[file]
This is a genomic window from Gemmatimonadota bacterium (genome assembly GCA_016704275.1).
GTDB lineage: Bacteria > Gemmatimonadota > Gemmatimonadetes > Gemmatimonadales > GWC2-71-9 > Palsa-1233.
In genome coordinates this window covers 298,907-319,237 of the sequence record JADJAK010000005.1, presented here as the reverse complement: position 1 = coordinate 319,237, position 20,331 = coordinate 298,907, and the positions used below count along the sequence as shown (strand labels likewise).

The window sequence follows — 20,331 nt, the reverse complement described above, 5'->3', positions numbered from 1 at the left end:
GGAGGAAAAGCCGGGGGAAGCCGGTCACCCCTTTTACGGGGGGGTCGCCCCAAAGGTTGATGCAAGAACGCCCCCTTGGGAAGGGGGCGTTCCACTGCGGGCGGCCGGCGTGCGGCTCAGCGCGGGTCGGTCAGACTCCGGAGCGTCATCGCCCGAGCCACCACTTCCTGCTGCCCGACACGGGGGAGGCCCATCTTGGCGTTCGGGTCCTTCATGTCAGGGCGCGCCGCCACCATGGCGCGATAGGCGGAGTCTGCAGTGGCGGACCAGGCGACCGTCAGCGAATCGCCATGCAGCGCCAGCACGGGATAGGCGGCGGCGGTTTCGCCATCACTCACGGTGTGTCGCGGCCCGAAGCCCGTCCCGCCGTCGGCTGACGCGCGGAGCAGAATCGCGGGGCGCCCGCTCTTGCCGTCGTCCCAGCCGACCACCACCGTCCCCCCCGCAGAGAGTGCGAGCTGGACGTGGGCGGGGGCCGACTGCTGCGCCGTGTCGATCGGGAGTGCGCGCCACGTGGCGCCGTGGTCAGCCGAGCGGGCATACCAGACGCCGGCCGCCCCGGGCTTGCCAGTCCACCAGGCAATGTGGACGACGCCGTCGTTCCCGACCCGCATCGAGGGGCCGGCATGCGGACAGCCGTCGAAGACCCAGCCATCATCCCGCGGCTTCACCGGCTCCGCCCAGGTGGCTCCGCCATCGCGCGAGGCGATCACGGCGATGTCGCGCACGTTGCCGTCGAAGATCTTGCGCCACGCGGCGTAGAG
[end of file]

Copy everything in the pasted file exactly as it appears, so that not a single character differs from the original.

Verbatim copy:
This is a genomic window from Gemmatimonadota bacterium (genome assembly GCA_016704275.1).
GTDB lineage: Bacteria > Gemmatimonadota > Gemmatimonadetes > Gemmatimonadales > GWC2-71-9 > Palsa-1233.
In genome coordinates this window covers 298,907-319,237 of the sequence record JADJAK010000005.1, presented here as the reverse complement: position 1 = coordinate 319,237, position 20,331 = coordinate 298,907, and the positions used below count along the sequence as shown (strand labels likewise).

The window sequence follows — 20,331 nt, the reverse complement described above, 5'->3', positions numbered from 1 at the left end:
GGAGGAAAAGCCGGGGGAAGCCGGTCACCCCTTTTACGGGGGGGTCGCCCCAAAGGTTGATGCAAGAACGCCCCCTTGGGAAGGGGGCGTTCCACTGCGGGCGGCCGGCGTGCGGCTCAGCGCGGGTCGGTCAGACTCCGGAGCGTCATCGCCCGAGCCACCACTTCCTGCTGCCCGACACGGGGGAGGCCCATCTTGGCGTTCGGGTCCTTCATGTCAGGGCGCGCCGCCACCATGGCGCGATAGGCGGAGTCTGCAGTGGCGGACCAGGCGACCGTCAGCGAATCGCCATGCAGCGCCAGCACGGGATAGGCGGCGGCGGTTTCGCCATCACTCACGGTGTGTCGCGGCCCGAAGCCCGTCCCGCCGTCGGCTGACGCGCGGAGCAGAATCGCGGGGCGCCCGCTCTTGCCGTCGTCCCAGCCGACCACCACCGTCCCCCCCGCAGAGAGTGCGAGCTGGACGTGGGCGGGGGCCGACTGCTGCGCCGTGTCGATCGGGAGTGCGCGCCACGTGGCGCCGTGGTCAGCCGAGCGGGCATACCAGACGCCGGCCGCCCCGGGCTTGCCAGTCCACCAGGCAATGTGGACGACGCCGTCGTTCCCGACCCGCATCGAGGGGCCGGCATGCGGACAGCCGTCGAAGACCCAGCCATCATCCCGCGGCTTCACCGGCTCCGCCCAGGTGGCTCCGCCATCGCGCGAGGCGATCACGGCGATGTCGCGCACGTTGCCGTCGAAGATCTTGCGCCACGCGGCGTAGAG